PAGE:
Varroa Control


     During the last few years, we have employed a few different tools in helping our bees deal with varroa mites. With screened bottom boards, we use powdered sugar dusting throughout the season. In fall, we apply Formic Acid and/or Oxalic acid to each hive to control Varroa and Tracheal mites. We have also implemented another phase of an Integrated Pest Management (IMP) scheme which involves the removal of capped drone brood. The Scientific Beekeeping Website offers a succinct overview for removal of capped drone brood as a strategy as well as using powdered sugar for Varroa control.

Sugar Dusting Method

     Initially, the idea for  applying Icing sugar as a mite control strategy came from Randy Oliver’s article “Powdered Sugar Dusting” in the American Bee Journal. In the past, we applied a sugar dusting to each hive on a weekly basis, and this had a positive effect on reducing mite levels. We have since discontinued to use sugar dusting as a method for varroa control, and have instead been using drone brood removal as a strategy for keeping varroa levels low during the summer.

Formic Acid Treatment

     Generally, all of our hives are treated with Formic Acid in the Fall. Usually, we apply three treatments at approximately four day intervals using the Formic Acid wipes. Some hives have considerable Varroa drop from the Formic Acid, while others show very few mites on the bottom board. The Formic Acid is also applied for Tracheal Mite control. Some years, we were able to complete the three treatments with Formic Treatment. Other years, we are unable to complete all three treatments due to the cooler weather.

     The last few years, we have been using Mite Away Quick Strips® (MAQS) developed by NOD Apiary Products in Ontario. We have been using the half dose treatment according to label directions, and have really liked the results and ease of use. We prefer to use this treatment because we get:

  • Pre-packaged MAQS formulations: the packages come with the treatment already inside, so there is no need to be messing with measuring and dealing with liquid Formic Acid, soaking pads, and worrying about dripping on bees or the queen.
  • Ability to use MAQS while honey supers are on the hives: this allows us to use the product and keep the mite levels low throughout the season, especially at the end of summer. In Manitoba, the honey flow can sometimes go to mid-September with late blooming alfalfa. If mite levels are not suppressed much earlier (i.e. mid-August), the wintering bees will have developed with a sometimes significant mite load. This leads to hive failures. MAQS allows us to treat earlier and not have to wait until honey supers are removed, as is the case with other treatments.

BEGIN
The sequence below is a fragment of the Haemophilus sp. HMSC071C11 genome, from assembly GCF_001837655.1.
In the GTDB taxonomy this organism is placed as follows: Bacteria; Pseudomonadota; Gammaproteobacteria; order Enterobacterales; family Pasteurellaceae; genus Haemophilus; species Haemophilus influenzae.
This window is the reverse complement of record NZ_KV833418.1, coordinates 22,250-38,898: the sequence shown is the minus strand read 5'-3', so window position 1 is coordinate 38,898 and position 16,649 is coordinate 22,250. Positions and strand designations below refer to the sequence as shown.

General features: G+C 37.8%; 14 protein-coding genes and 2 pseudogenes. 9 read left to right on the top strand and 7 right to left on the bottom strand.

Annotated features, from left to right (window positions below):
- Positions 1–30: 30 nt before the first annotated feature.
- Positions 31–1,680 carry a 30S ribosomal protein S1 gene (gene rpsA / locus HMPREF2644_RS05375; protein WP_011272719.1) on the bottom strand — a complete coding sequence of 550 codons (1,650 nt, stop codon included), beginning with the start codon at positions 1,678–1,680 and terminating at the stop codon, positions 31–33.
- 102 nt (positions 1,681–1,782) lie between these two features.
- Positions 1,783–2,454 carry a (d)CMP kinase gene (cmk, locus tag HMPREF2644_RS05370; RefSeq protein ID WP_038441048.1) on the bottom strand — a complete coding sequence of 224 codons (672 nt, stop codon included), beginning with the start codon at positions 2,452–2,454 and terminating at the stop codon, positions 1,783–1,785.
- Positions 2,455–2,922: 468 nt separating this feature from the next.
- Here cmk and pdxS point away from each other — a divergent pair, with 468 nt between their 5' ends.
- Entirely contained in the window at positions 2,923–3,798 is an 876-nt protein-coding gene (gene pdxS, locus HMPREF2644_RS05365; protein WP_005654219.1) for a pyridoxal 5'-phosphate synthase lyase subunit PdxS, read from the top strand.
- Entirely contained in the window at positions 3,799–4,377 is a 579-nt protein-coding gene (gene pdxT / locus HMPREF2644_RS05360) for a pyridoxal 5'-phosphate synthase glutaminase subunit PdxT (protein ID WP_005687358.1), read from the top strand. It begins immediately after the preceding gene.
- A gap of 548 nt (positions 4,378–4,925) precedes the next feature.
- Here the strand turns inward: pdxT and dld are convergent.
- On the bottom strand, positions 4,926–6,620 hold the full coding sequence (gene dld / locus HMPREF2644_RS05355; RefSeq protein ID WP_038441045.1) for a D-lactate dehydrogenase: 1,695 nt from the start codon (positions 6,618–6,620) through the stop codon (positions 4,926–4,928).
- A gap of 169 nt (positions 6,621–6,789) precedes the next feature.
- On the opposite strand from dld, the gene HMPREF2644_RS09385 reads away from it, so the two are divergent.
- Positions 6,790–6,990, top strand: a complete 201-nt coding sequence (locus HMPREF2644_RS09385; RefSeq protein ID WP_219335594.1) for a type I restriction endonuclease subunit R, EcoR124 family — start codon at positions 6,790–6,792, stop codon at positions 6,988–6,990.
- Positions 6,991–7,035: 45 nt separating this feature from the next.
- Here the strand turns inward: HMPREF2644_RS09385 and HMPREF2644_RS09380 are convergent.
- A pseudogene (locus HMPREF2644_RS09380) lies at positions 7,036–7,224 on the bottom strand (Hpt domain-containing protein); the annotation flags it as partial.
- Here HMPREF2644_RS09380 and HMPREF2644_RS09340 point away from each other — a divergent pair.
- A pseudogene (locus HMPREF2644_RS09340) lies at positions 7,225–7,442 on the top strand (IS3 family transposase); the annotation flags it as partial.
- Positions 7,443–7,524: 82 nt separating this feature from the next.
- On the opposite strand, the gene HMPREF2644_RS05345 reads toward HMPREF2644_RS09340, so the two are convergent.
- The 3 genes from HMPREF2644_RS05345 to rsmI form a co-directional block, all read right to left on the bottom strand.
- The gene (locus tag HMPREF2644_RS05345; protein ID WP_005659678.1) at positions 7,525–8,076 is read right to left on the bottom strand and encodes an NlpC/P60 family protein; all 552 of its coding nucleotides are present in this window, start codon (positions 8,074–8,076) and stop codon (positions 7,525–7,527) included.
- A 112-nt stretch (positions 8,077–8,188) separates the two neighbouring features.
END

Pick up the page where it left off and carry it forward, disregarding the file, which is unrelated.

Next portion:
Oxalic Acid Treatment

     Generally, all of our hives are treated with Oxalic Acid in late Fall. We apply the treatment as per the provincial guidelines for application. It is important to apply Oxalic acid when all the brood rearing has ceased, or is at a minimum amount for the year. This ensures that the Oxalic Acid Treatment is most effective, as it does not affect mites hidden in the cells of the capped brood.

Removal of Drone Brood

     During the increasing portion of the bee season, all hives are given one foundation-less frame in the center of the brood chamber. When the hives are in rapid build-up mode, and when there is a honey flow, bees will quickly draw out foundation, and raise drones in the frames. Once a majority of the drone brood has been capped, the frame is removed, the capped drone brood is cut out, and bees are given another frame to raise more drone brood for removal. The brood comb with the wax can be rendered to remove the wax. 

     From experience we have seen that a strong hive will start to draw out and have eggs in the drone frames within two days of placement. Therefore, the drone frames should not be left in the hives for more than 24 days maximum. If drones from the drone removal frame are allowed to hatch, a mite-raising factory has been created within the hive. The principle of removing drone brood is based on the idea that mites show a preference and will more readily infest drone brood. If the drone brood is removed from the hive before the drones hatch, the mites will be trapped inside the comb and will be destroyed through rendering or other methods.

     For easy identification of the drone frames, the top bars have been painted with a coloured stripe. They are instantly visible and can quickly be removed and processed. 

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